Mangroves are the Keystone species of the intercoastal environment because their tangled forests form thick and intertwining roots that anchor islands and aquatic grass beds to the earth, preventing erosion and doubling as nurseries for hundreds of species! Some of these species include the vulnerable Manatee as well as an estimated 75% of the game fish and 90% of the commercial fish species found in South Florida.
These increasingly rare forests also filter the water that flows between their roots, creating purified regions within the bay for young rays, sharks, and fish species to learn and grow safely. Mangroves are one of the most highly valued ecological habitats, but it also faces challenges in the form of water pollution and overdevelopment. With coastline property being a highly prized commodity, and with 90% of Florida’s Mangroves found in southern Florida, there's been a stiff decline in these forests over the last three decades to make room for expanding populations.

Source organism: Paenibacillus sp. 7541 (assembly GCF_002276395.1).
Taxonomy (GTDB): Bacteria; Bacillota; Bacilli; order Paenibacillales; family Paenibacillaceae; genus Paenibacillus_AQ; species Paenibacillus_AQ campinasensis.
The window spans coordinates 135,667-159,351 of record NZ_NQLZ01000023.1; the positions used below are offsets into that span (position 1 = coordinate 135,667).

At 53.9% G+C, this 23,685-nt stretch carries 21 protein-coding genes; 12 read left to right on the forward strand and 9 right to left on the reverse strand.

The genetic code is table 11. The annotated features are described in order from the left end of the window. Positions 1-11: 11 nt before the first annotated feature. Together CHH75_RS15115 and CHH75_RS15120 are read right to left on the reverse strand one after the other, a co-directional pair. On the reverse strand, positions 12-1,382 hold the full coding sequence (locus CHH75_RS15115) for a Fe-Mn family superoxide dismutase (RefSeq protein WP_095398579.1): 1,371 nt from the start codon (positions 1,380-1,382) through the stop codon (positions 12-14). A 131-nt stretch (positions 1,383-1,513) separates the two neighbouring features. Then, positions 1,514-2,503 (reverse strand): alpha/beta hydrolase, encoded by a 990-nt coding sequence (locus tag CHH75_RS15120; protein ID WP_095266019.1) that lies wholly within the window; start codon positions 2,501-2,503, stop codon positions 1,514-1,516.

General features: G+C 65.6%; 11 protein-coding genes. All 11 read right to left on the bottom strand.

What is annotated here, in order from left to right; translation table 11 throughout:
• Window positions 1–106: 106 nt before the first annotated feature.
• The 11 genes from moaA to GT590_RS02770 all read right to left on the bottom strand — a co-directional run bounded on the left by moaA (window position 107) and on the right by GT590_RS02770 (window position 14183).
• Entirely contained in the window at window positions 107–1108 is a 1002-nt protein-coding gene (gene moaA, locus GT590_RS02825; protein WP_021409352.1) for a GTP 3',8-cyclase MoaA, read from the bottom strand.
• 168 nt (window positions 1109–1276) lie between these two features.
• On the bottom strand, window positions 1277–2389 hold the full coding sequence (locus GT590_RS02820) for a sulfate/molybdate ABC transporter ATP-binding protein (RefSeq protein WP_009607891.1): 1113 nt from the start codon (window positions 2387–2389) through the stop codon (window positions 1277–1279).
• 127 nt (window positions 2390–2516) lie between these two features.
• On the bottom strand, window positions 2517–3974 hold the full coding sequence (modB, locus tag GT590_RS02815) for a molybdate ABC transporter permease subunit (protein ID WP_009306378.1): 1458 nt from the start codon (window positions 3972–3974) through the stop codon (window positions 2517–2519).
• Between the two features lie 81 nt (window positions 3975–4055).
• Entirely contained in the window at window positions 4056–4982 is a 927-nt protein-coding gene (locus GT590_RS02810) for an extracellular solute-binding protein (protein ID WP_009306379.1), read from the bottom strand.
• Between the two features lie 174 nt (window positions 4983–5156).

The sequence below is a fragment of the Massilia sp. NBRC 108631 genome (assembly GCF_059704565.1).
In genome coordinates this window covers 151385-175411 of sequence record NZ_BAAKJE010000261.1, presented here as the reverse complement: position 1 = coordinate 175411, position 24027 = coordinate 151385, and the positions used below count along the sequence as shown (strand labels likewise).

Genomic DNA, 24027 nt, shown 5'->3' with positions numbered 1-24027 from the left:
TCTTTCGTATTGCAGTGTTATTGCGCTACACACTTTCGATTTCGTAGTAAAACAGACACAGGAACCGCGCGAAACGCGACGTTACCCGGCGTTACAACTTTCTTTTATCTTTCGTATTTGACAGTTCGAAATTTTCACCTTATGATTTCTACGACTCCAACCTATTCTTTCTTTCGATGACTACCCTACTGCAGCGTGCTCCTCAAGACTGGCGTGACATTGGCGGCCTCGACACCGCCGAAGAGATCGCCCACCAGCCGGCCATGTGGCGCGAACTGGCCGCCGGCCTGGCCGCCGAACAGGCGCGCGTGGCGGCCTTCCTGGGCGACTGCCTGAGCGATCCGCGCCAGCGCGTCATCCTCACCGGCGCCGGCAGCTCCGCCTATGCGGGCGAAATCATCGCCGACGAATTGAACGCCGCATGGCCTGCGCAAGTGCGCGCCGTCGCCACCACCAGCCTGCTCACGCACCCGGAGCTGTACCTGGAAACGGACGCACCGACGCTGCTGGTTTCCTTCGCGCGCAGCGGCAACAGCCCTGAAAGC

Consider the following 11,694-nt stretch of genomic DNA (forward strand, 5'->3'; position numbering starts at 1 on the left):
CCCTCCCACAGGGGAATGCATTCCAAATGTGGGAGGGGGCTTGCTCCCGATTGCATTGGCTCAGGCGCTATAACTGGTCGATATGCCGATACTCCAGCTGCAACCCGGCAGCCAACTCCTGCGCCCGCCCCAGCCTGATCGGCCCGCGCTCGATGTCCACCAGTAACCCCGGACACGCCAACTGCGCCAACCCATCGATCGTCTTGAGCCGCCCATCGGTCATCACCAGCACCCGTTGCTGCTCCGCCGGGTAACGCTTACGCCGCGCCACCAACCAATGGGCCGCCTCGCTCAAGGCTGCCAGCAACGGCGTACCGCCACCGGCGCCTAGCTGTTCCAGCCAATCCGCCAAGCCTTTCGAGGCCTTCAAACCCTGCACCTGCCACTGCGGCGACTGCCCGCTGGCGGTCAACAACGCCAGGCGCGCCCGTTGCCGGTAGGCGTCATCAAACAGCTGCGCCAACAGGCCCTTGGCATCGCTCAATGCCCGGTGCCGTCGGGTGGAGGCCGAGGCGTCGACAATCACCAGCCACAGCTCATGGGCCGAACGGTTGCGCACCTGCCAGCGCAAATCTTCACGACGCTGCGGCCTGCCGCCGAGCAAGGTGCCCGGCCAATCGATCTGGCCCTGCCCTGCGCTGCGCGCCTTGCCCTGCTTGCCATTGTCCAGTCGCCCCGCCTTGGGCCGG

Without these shelters, Manatee mothers in Biscayne Bay would have a harder time finding food to sustain an ever-growing calf, and the multi-billion-dollar fishing industry would decline steadily.